-"a place sometimes called the inner teacher or the soul."
-"those deeper sources of knowing"
-"as Merton went deeper within himself and touched the collective consciousness."

This is strange stuff. I am not much of a contemplative, but this language does not feel right to me, probably because he talks about "soul" and "learning from within," and "collective consciousness," but he never mentions God. I don't see socially applicable knowledge coming from within me.

I do not get a Richard Foster connection when I read this. Perhaps I should, but Foster seemed much more groudned than this.

John Tiemstra said...

A couple of replies to Steve.

1) Here's my interpretation of the role of inequality in the problem. I'm not sure it's inequality per se, but rather the tendency over the last 35 years or so for wages for the bottom 60 percent of the labor force to lag behind the growth of productivity and GDP. This creates a situation where people aspire to a growing standard of living that exceeds the growth of their incomes. They accommodate this by a) demanding tax cuts, b) taking bigger risks with their financial wealth, c) reducing savings, and d) going into debt. Demanding higher wages is off the table, because they're told that that's supply and demand.

2) My interpretation of Palmer's view at this point is that he is suggesting that our religious and moral sensibilities, formed since a very early age by our families, churches, and culture at large, often give us good instincts about what is right and wrong. "Everything I need to know I learned in kindergarten." This is especially true for people who have maintained a disciplined spiritual life by attending worship, praying, reading the Bible, and so on. This knowledge is more reliable than the sophisticated arguments made by political and business leaders that come with a hidden ideological, or even class, agenda.

Becky Haney said...

Steve's comments are very helpful to me. I agreed heartily with Palmer's article and wondered what language and background I might be taking for granted. Steve helpfully pointed out some important points.

Steve comments that the beginning quote, "sounds like he has a particular narrative that is interesting to him, and when bad things happen, he has to fit it into that story." I would not have thought to put it that way, but I agree. However, I believe he is referring simply the Biblical narrative. This is a continuation of our story as God's chosen, given abundant blessings and then turning away from God's path. See the prophets from the OT, Amos is a great example, and the call to resist the temptations of wealth and power in Jesus' temptations in the desert, and letters, etc. in NT.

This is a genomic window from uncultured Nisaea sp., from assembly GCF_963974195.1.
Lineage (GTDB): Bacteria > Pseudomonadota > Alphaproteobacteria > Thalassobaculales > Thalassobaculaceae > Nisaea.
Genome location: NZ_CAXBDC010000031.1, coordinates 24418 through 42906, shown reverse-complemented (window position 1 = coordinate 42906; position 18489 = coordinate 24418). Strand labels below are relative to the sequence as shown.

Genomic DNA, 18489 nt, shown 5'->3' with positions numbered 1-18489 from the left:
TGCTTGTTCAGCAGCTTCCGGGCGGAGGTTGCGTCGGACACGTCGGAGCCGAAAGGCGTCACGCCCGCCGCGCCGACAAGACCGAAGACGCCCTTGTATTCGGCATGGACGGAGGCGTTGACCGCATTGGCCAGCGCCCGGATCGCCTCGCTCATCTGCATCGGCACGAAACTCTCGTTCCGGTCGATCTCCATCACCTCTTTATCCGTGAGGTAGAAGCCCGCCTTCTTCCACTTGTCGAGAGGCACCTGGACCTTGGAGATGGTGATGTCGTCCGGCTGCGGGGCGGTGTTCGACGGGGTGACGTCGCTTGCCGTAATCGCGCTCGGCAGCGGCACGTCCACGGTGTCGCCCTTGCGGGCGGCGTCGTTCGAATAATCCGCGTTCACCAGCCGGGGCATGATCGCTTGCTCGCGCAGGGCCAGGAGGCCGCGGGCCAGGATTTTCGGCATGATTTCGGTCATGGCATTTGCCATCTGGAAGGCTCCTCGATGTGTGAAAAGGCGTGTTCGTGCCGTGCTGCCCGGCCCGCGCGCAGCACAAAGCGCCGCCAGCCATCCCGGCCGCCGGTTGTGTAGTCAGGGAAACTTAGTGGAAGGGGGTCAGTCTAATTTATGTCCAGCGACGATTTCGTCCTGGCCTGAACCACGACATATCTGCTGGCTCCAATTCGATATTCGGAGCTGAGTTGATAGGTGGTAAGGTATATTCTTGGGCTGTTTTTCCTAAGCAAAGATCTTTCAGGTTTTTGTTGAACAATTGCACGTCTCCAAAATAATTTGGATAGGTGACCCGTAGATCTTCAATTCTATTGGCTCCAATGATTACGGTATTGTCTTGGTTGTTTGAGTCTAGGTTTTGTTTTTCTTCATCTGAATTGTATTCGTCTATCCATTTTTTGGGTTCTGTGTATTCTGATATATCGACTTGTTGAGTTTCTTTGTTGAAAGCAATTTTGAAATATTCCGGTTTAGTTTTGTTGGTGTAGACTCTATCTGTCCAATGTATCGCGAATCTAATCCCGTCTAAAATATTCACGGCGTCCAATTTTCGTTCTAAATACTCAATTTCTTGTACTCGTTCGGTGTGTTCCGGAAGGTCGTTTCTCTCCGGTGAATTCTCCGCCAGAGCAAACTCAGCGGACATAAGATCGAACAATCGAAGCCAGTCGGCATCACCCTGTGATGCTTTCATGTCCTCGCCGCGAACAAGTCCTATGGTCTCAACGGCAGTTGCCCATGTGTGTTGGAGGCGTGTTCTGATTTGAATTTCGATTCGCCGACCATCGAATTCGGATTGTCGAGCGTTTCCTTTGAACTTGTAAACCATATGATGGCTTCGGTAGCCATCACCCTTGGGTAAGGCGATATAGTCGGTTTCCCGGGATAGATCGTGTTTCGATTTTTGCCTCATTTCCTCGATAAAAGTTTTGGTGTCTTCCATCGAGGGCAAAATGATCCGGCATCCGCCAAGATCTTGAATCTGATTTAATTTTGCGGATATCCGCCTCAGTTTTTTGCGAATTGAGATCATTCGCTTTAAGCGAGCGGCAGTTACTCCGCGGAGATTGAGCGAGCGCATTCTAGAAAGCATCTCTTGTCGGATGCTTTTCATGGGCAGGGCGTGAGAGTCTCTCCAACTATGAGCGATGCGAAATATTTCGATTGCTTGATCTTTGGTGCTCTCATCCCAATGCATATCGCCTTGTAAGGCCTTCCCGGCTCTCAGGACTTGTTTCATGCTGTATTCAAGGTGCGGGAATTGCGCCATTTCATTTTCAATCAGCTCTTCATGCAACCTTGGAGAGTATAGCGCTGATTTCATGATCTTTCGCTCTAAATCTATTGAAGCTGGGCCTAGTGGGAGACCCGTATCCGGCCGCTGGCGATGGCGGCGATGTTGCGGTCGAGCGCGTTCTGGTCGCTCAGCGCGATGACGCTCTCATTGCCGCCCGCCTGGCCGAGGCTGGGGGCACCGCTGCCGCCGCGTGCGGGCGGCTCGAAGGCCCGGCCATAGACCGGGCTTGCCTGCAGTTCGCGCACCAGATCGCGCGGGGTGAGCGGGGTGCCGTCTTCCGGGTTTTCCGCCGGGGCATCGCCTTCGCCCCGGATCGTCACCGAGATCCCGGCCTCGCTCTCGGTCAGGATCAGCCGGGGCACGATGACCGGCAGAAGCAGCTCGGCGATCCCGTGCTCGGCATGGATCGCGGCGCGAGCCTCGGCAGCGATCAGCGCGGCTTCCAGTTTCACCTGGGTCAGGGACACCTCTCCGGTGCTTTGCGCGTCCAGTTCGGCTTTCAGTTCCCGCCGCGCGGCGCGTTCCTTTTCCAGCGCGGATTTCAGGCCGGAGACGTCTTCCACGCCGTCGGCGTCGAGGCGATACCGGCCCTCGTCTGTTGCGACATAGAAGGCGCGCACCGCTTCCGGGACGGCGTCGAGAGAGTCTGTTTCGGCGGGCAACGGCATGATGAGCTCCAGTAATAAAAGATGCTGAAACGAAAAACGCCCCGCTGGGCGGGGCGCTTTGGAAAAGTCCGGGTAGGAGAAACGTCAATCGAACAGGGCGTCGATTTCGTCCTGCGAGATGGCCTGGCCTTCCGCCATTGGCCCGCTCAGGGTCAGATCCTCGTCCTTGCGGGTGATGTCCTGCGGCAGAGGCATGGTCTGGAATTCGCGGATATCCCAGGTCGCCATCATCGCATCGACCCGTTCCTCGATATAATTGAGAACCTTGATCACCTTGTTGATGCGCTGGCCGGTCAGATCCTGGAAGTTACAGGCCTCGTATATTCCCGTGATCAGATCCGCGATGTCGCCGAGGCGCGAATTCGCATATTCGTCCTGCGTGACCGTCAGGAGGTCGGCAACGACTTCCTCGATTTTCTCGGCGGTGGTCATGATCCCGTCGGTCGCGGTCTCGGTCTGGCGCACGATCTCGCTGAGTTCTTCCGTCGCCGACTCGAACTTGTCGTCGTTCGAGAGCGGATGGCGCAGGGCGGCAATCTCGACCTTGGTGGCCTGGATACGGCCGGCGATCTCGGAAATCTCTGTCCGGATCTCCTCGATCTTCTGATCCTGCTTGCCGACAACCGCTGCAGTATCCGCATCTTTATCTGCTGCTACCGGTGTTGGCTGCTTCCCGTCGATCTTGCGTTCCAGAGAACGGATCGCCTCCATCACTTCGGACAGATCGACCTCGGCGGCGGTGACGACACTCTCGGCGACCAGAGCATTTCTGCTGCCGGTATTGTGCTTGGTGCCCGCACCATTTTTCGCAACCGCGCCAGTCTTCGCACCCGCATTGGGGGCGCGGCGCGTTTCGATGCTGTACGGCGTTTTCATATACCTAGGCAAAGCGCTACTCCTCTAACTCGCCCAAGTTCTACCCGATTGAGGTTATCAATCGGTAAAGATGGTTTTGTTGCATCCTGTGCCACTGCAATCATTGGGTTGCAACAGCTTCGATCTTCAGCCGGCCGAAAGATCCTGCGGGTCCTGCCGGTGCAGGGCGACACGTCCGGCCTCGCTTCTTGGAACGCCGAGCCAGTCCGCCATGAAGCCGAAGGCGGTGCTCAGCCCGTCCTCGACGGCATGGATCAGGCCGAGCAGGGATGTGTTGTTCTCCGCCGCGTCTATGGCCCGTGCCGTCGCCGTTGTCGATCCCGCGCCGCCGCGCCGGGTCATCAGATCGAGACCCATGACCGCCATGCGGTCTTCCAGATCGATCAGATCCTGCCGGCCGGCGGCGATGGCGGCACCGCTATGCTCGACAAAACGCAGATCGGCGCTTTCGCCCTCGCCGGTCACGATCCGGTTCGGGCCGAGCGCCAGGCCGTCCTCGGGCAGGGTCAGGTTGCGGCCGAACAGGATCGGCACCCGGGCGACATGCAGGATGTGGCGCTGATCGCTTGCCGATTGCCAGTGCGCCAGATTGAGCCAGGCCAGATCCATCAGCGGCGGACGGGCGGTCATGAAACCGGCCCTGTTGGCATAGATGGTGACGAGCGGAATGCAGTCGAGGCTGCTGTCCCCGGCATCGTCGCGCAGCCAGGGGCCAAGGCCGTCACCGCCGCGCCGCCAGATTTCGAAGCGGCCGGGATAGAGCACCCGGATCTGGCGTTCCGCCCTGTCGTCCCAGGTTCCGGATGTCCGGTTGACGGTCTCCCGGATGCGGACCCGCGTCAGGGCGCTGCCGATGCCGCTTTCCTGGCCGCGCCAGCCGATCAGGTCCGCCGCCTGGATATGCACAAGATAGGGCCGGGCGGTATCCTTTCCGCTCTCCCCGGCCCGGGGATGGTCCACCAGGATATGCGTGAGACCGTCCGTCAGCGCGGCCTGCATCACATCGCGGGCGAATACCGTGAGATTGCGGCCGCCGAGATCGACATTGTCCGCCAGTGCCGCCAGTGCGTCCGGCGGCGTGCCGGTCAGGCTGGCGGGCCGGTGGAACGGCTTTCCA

As far as the strange language about the inner life and lack of reference to God, I believe it is partly due to Palmer's Quakerism - the inner light IS God. But, it is also written in these general terms so that it can resonate with a broad range of spiritual languages. These phrases are grounded in scriptural references (the "still, small voice" of God heard by Elijah in the cave) or from Ephesians, "I pray that out of his glorious riches he may strengthen you with power through his Spirit in your inner being." etc.

I would be curious to learn how contemplation is or can be more integrated into the reformed worldview. And what that language might look like.

Evert Van Der Heide said...

My reaction was similar to Steve's on both points. (And, similar to his, mine was based on initial reaction, not contemplation.) Palmer's statements of what caused the current crisis distracts from the point he is trying to make and editorializes too much if what he is trying to get accross is his second point (which I assume is the case). I view this as just a mild distraction.

I share Steve's second reaction, too, that Palmer introduces the need for spiritual help to deal with the crisis in too mild a manner. I doubt that it would be helpful for those he might be trying to reach.